Baftas 2021: Nomadland moves another step closer to Oscar glory
The Irish animation Wolfwalkers, seen as a serious challenger, loses out to Pixar’s Soul
Chloé Zhao’s Nomadland, the tale of a bereaved woman making her way about a troubled America, has won best film at the 2021 Bafta awards. Frances McDormand took best actress for her lead performance in Zhao’s touching drama. The picture also picked up best director and best cinematography.
No other film equalled that tally of four gongs in an evening that otherwise spread the love liberally. Nomadland’s place as Oscar favourite — a position it has held since premiering at Venice over six months ago — is thus substantially bolstered.
Anthony Hopkins won best actor for playing a man with encroaching dementia in Florian Zeller’s The Father. There was more British success in the best supporting actor category, with Londoner Daniel Kaluuya triumphing for his turn as the murdered Black Panther leader Fred Hampton in Judas and the Black Messiah.
One of the ceremony’s highlights was surely Yuh-Jung Youn’s response after taking best supporting actress for her turn as — appropriately enough — a disarmingly frank grandmother in Lee Isaac Chung’s Minari.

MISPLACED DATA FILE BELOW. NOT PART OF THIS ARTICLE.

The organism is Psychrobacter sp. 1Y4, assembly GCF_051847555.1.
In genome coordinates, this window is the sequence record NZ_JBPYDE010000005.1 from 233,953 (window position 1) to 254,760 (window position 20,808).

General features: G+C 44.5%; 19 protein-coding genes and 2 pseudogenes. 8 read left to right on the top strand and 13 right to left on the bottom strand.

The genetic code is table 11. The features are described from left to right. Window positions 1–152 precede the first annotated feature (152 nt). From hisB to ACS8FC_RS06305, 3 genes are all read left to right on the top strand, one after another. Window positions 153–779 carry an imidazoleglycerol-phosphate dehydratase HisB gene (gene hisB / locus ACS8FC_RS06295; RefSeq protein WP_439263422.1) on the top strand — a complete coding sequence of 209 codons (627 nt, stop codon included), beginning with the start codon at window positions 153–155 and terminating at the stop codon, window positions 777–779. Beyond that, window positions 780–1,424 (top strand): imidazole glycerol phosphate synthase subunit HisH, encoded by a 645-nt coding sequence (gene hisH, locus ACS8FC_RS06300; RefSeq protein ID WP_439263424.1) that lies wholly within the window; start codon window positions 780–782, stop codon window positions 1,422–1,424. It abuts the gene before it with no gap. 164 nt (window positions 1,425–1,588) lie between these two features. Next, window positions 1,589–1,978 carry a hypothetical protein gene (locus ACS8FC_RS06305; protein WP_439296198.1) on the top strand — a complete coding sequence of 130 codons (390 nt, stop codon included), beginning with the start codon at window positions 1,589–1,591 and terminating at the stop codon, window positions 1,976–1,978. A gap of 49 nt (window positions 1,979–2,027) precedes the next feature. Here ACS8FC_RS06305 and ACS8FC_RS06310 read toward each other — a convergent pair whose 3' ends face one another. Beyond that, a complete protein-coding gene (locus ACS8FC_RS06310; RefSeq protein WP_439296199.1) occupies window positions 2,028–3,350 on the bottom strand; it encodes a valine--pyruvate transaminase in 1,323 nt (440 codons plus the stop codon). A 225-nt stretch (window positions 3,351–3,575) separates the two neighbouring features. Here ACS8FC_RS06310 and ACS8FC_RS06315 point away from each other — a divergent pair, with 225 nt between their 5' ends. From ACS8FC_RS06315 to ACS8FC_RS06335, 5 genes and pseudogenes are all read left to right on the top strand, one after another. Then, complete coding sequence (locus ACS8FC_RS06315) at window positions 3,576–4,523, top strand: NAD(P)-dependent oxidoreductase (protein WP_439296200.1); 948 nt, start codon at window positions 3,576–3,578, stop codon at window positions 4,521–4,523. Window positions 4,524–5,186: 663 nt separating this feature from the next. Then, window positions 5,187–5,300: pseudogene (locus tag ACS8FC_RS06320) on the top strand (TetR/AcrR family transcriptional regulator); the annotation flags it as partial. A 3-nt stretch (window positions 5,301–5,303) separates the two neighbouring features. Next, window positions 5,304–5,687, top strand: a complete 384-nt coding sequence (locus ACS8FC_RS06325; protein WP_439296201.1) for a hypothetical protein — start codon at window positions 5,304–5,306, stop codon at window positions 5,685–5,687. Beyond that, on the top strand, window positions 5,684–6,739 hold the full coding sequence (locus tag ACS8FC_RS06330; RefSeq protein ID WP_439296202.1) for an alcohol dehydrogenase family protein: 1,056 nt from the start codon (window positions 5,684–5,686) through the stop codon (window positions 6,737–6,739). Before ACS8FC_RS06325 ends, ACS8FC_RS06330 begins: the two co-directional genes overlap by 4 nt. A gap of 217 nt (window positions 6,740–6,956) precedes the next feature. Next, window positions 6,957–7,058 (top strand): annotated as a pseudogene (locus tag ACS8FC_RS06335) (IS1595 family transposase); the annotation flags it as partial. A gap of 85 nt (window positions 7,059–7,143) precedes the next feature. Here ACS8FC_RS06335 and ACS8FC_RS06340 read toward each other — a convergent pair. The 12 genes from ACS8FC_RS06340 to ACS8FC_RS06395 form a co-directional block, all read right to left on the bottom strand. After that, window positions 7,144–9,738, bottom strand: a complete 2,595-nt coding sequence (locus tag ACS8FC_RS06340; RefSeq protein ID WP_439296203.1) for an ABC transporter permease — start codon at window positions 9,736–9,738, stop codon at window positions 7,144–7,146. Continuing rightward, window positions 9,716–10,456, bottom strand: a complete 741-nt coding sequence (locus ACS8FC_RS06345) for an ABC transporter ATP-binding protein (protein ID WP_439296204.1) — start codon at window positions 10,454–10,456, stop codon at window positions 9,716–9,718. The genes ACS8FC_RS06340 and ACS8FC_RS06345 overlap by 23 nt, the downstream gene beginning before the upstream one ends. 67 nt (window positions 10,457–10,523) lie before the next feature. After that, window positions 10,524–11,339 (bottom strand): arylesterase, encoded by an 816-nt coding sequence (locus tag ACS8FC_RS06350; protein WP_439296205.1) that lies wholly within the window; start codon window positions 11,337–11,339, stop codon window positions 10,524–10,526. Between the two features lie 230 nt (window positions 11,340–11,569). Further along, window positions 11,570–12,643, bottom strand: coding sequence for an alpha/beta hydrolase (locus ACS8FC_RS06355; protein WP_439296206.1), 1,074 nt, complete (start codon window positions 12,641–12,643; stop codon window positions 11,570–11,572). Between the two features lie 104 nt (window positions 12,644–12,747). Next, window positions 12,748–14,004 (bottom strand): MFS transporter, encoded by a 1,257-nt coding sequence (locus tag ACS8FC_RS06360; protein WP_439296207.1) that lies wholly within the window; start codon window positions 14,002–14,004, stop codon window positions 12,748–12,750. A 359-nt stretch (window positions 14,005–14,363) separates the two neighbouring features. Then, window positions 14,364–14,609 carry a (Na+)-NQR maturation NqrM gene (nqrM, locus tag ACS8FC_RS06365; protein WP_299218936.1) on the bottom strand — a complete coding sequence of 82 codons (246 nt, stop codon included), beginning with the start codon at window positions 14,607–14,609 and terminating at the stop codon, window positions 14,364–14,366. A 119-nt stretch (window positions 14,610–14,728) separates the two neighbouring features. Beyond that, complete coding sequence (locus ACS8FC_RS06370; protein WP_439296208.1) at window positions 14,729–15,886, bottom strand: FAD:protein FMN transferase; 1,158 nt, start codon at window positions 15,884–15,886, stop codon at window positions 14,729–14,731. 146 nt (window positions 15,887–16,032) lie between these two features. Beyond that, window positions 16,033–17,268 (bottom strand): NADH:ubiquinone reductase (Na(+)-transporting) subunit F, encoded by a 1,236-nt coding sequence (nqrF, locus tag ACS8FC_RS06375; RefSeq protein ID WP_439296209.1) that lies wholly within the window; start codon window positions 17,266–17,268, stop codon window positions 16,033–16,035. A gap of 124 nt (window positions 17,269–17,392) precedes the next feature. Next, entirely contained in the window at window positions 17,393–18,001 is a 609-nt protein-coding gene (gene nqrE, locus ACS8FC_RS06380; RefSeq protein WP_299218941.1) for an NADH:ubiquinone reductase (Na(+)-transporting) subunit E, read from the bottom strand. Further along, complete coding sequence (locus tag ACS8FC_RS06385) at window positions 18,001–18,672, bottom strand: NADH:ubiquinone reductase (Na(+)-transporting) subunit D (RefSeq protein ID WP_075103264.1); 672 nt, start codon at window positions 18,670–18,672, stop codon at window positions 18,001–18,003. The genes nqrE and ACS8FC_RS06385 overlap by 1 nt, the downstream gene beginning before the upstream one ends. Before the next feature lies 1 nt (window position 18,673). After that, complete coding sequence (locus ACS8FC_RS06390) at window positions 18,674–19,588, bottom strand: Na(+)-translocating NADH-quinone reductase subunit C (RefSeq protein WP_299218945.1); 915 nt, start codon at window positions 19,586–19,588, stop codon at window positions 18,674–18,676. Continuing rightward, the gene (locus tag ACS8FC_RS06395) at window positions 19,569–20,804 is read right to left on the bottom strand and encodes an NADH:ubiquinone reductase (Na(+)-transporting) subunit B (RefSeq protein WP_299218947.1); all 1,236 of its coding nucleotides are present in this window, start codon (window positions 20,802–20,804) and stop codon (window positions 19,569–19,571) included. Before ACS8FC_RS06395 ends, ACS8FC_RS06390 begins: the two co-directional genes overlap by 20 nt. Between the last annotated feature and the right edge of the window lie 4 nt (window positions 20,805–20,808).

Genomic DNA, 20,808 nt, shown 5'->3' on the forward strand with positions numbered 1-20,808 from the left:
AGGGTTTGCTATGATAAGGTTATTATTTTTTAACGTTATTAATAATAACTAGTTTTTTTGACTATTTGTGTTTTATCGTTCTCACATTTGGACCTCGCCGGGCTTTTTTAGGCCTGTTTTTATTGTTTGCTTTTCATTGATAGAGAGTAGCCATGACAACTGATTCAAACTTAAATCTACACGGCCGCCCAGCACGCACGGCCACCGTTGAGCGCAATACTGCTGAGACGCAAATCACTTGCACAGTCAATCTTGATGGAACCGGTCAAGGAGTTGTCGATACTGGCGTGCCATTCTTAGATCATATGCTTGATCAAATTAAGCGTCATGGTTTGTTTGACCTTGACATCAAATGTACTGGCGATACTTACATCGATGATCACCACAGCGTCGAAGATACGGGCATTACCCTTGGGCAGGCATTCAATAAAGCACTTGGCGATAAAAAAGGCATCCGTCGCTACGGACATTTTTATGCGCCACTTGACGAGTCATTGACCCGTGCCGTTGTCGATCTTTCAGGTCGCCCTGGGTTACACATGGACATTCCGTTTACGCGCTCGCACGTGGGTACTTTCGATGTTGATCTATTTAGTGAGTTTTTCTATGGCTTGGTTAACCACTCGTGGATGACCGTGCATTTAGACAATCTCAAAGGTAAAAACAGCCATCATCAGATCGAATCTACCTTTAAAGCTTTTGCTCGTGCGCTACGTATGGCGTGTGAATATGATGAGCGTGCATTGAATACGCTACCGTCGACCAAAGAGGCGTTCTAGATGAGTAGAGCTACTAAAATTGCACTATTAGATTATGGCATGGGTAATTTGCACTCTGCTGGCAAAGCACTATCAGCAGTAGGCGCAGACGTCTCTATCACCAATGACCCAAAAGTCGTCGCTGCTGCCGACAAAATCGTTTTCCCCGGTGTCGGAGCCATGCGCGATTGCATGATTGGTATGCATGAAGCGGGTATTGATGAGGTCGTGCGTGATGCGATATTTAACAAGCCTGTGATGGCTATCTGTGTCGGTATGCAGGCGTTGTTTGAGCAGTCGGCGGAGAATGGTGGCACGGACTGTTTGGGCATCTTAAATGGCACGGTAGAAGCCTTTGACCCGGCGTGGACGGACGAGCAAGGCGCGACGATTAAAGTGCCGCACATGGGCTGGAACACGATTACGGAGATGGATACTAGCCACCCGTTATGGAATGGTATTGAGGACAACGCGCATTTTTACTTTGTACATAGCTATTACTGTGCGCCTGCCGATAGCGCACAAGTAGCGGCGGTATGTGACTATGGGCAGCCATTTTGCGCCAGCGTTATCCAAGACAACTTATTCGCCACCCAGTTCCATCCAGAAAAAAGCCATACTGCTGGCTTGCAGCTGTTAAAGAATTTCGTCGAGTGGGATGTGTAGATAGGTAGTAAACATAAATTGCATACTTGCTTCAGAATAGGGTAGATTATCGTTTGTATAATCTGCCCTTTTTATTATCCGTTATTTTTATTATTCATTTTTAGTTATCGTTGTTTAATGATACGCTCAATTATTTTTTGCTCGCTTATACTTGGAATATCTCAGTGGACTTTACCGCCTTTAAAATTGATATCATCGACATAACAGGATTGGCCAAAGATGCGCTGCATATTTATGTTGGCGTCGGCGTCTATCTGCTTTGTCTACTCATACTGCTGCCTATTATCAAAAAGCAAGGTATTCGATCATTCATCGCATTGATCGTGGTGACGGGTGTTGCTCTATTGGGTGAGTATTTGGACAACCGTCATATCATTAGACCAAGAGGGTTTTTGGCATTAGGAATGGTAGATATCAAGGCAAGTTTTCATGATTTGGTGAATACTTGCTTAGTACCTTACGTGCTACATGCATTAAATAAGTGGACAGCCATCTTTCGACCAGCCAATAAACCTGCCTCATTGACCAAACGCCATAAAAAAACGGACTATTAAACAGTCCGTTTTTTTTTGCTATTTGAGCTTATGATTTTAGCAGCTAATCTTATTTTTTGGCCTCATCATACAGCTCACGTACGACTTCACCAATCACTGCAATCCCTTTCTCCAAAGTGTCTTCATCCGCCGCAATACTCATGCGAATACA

“I was very honoured to be nominated and I am the winner now,” she said. “I would like to express my deep condolence for your duke of Edinburgh. Every award is meaningful, but this one especially, recognised by British people — known as very snobbish people and they approved me.”
Wolfwalkers, the fourth feature from Kilkenny’s Cartoon Saloon, was seen as a serious challenger in best feature animation, but lost out to Pixar’s Soul. Nick Rowland’s Calm with Horses, a crime drama set in rural Ireland, also failed to convert any of its nominations into awards.
The British Academy of Film and Television Arts received criticism last year for the lack of diversity among its contenders. Appointing select committees to decide nominees in certain categories, the body successfully corrected that situation with people of colour competing across the board.